This Student-Originated Studies (SOS) is designed to support student research, learning and practice in a cluster of areas such as gender, racial, and economic justice; food regimes and farmworker justice; student and youth movements; labor movements; communities organizing for civil, economic and human rights, and in response to prisons, national security policy, and militarization. SOS CCBLA is offered for students who have made solid arrangements with community-based organizations or agencies to shape an internship or students who have developed a plan for an independent study that involves community-based learning, organizing, research, and participation. The Center for Community Based Learning and Action offers students support to plan spring internships and community projects. Please contact CCBLA Director Ellen Shortt Sanchez (firstname.lastname@example.org) to explore community opportunities or go to https://www.evergreen.edu/individualstudy/findaninternship. Community work should be remote; students may also apply to work in a hybrid mode with COVID safety plans. In program internship contracts for hybrid activities now include COVID waivers to be signed by field supervisor and student.
Students will develop strong links to organizations, regional social movements, and community mentors and partners who will be the students guides and hosts in their work. Working in conjunction with schools, advocacy groups and other non-profit organizations, students will examine what is means to work with and support community-based institutions in our region. We will meet as a program to investigate what it means to learn from community-based work, drawing on the elements of popular education to explore ideas such as praxis, pedagogy, participatory democracy and collective strategies of resistance to oppression and the misuses of power.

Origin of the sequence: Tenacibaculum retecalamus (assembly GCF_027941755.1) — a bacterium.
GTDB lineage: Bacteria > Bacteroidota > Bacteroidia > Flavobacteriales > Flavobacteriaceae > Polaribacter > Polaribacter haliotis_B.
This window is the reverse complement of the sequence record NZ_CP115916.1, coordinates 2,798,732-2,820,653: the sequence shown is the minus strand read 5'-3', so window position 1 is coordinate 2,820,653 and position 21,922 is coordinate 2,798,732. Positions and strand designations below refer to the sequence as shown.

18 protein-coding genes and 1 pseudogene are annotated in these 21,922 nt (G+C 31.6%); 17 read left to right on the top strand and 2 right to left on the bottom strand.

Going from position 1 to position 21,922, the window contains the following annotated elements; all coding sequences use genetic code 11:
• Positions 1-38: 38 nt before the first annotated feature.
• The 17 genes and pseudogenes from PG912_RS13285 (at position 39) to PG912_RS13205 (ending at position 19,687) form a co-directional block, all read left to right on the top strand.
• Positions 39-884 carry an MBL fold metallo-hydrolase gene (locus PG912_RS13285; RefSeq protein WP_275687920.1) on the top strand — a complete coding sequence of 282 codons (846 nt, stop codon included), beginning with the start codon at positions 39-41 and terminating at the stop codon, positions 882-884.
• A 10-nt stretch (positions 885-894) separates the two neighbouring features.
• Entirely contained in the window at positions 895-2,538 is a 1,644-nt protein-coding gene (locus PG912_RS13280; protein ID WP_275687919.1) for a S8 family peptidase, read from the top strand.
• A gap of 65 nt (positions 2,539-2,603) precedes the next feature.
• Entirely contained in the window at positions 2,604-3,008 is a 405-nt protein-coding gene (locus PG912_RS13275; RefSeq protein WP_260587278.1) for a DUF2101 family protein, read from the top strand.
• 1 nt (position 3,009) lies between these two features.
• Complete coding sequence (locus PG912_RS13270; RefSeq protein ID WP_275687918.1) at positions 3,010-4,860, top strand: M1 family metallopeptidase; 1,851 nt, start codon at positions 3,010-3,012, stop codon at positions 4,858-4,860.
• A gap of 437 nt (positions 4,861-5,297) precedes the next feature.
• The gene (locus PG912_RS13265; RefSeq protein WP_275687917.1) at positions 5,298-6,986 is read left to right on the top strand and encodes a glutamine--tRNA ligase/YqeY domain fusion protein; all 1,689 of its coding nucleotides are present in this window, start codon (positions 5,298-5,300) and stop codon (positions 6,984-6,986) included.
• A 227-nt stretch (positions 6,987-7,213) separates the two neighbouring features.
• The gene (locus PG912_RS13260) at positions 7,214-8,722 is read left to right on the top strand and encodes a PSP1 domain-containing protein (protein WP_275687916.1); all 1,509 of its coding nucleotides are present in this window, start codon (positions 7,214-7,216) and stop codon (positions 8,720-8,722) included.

A second goal is to create a community of learners in our classroom so that collectively, we can support each other’s individual projects. How do we approach community-based work? How can we study about, learn from, and engage with our local communities in respectful, non-dominating, non-coercive ways? How do theoretical frameworks inform community work? How do practical experiences inform theories? What role does self-reflexive collective practice play in the transformation of community?
Listening to each other and learning to give constructive feedback will allow us to reflect on our learning, the challenges we face and the benefits we receive from working in community settings. We will do our best to create a space where we can allow ourselves to make mistakes, laugh, learn from one another and from each other’s experiences. Questions we will often return to are: how are our struggles connected? What strategies have advocates of women’s rights, immigrant rights, workers’ rights, indigenous rights, queer rights, prisoners’ rights, environmental rights and others used to counter the exclusionary and exploitative effects of capitalism?
Students will meet remotely every week and complete weekly asynchronous work via Canvas. In our studies, we will emphasize modes of identifying and valuing community knowledge—knowledge that supports activism and advocacy. We’ll address the practical and theoretical issues of community work: How do we value our own distinctive identities while respecting differences we encounter? What skills do communities find useful? How does collaboration differ from helping?
Course Reference Numbers
Education, Community-based organizations, Government and Non-Government agencies, Labor organizing, Immigrant Advocacy, Law, Food Justice and Food Systems